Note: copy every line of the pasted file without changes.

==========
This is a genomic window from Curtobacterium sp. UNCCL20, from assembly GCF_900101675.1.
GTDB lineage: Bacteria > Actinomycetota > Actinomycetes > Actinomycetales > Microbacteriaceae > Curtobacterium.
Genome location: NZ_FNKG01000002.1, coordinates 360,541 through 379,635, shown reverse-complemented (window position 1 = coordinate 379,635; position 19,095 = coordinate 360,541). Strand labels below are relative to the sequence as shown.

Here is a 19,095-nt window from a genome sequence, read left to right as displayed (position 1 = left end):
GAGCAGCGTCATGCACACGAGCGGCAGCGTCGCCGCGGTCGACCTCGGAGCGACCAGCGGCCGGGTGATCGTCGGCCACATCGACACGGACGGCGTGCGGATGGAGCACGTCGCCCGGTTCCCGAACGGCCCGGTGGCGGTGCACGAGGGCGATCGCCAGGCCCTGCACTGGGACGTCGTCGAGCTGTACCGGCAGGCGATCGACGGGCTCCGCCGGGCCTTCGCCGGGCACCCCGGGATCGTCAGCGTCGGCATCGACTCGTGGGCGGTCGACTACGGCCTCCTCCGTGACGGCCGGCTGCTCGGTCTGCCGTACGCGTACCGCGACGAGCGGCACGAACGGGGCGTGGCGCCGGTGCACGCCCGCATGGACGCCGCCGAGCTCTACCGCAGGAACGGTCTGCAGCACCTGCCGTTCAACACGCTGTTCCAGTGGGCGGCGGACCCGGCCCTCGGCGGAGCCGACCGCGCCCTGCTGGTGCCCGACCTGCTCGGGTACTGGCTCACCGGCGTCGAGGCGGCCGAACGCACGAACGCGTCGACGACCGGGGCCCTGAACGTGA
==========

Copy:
This is a genomic window from Curtobacterium sp. UNCCL20, from assembly GCF_900101675.1.
GTDB lineage: Bacteria > Actinomycetota > Actinomycetes > Actinomycetales > Microbacteriaceae > Curtobacterium.
Genome location: NZ_FNKG01000002.1, coordinates 360,541 through 379,635, shown reverse-complemented (window position 1 = coordinate 379,635; position 19,095 = coordinate 360,541). Strand labels below are relative to the sequence as shown.

Here is a 19,095-nt window from a genome sequence, read left to right as displayed (position 1 = left end):
GAGCAGCGTCATGCACACGAGCGGCAGCGTCGCCGCGGTCGACCTCGGAGCGACCAGCGGCCGGGTGATCGTCGGCCACATCGACACGGACGGCGTGCGGATGGAGCACGTCGCCCGGTTCCCGAACGGCCCGGTGGCGGTGCACGAGGGCGATCGCCAGGCCCTGCACTGGGACGTCGTCGAGCTGTACCGGCAGGCGATCGACGGGCTCCGCCGGGCCTTCGCCGGGCACCCCGGGATCGTCAGCGTCGGCATCGACTCGTGGGCGGTCGACTACGGCCTCCTCCGTGACGGCCGGCTGCTCGGTCTGCCGTACGCGTACCGCGACGAGCGGCACGAACGGGGCGTGGCGCCGGTGCACGCCCGCATGGACGCCGCCGAGCTCTACCGCAGGAACGGTCTGCAGCACCTGCCGTTCAACACGCTGTTCCAGTGGGCGGCGGACCCGGCCCTCGGCGGAGCCGACCGCGCCCTGCTGGTGCCCGACCTGCTCGGGTACTGGCTCACCGGCGTCGAGGCGGCCGAACGCACGAACGCGTCGACGACCGGGGCCCTGAACGTGA